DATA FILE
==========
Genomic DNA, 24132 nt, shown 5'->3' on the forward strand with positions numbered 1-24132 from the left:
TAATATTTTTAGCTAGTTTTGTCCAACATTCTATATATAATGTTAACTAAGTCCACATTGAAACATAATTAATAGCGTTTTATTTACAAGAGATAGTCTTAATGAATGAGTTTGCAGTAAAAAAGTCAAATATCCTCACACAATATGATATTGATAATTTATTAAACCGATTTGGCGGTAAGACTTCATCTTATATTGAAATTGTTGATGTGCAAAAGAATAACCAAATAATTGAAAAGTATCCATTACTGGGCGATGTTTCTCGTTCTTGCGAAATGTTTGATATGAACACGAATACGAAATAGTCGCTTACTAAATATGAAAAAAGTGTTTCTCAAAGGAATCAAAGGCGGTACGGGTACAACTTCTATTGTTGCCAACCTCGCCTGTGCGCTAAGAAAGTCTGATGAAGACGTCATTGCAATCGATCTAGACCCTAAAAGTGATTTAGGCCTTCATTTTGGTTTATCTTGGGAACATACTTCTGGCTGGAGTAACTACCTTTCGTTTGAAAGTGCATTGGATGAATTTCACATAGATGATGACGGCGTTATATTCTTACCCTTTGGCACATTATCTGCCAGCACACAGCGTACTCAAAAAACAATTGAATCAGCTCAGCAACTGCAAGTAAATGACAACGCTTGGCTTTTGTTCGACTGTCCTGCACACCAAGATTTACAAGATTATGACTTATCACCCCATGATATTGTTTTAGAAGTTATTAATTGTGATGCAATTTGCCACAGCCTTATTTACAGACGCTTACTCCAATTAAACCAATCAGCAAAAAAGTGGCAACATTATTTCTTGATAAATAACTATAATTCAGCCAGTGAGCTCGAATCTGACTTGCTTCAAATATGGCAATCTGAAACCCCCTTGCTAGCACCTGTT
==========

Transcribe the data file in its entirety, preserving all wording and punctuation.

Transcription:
Genomic DNA, 24132 nt, shown 5'->3' on the forward strand with positions numbered 1-24132 from the left:
TAATATTTTTAGCTAGTTTTGTCCAACATTCTATATATAATGTTAACTAAGTCCACATTGAAACATAATTAATAGCGTTTTATTTACAAGAGATAGTCTTAATGAATGAGTTTGCAGTAAAAAAGTCAAATATCCTCACACAATATGATATTGATAATTTATTAAACCGATTTGGCGGTAAGACTTCATCTTATATTGAAATTGTTGATGTGCAAAAGAATAACCAAATAATTGAAAAGTATCCATTACTGGGCGATGTTTCTCGTTCTTGCGAAATGTTTGATATGAACACGAATACGAAATAGTCGCTTACTAAATATGAAAAAAGTGTTTCTCAAAGGAATCAAAGGCGGTACGGGTACAACTTCTATTGTTGCCAACCTCGCCTGTGCGCTAAGAAAGTCTGATGAAGACGTCATTGCAATCGATCTAGACCCTAAAAGTGATTTAGGCCTTCATTTTGGTTTATCTTGGGAACATACTTCTGGCTGGAGTAACTACCTTTCGTTTGAAAGTGCATTGGATGAATTTCACATAGATGATGACGGCGTTATATTCTTACCCTTTGGCACATTATCTGCCAGCACACAGCGTACTCAAAAAACAATTGAATCAGCTCAGCAACTGCAAGTAAATGACAACGCTTGGCTTTTGTTCGACTGTCCTGCACACCAAGATTTACAAGATTATGACTTATCACCCCATGATATTGTTTTAGAAGTTATTAATTGTGATGCAATTTGCCACAGCCTTATTTACAGACGCTTACTCCAATTAAACCAATCAGCAAAAAAGTGGCAACATTATTTCTTGATAAATAACTATAATTCAGCCAGTGAGCTCGAATCTGACTTGCTTCAAATATGGCAATCTGAAACCCCCTTGCTAGCACCTGTT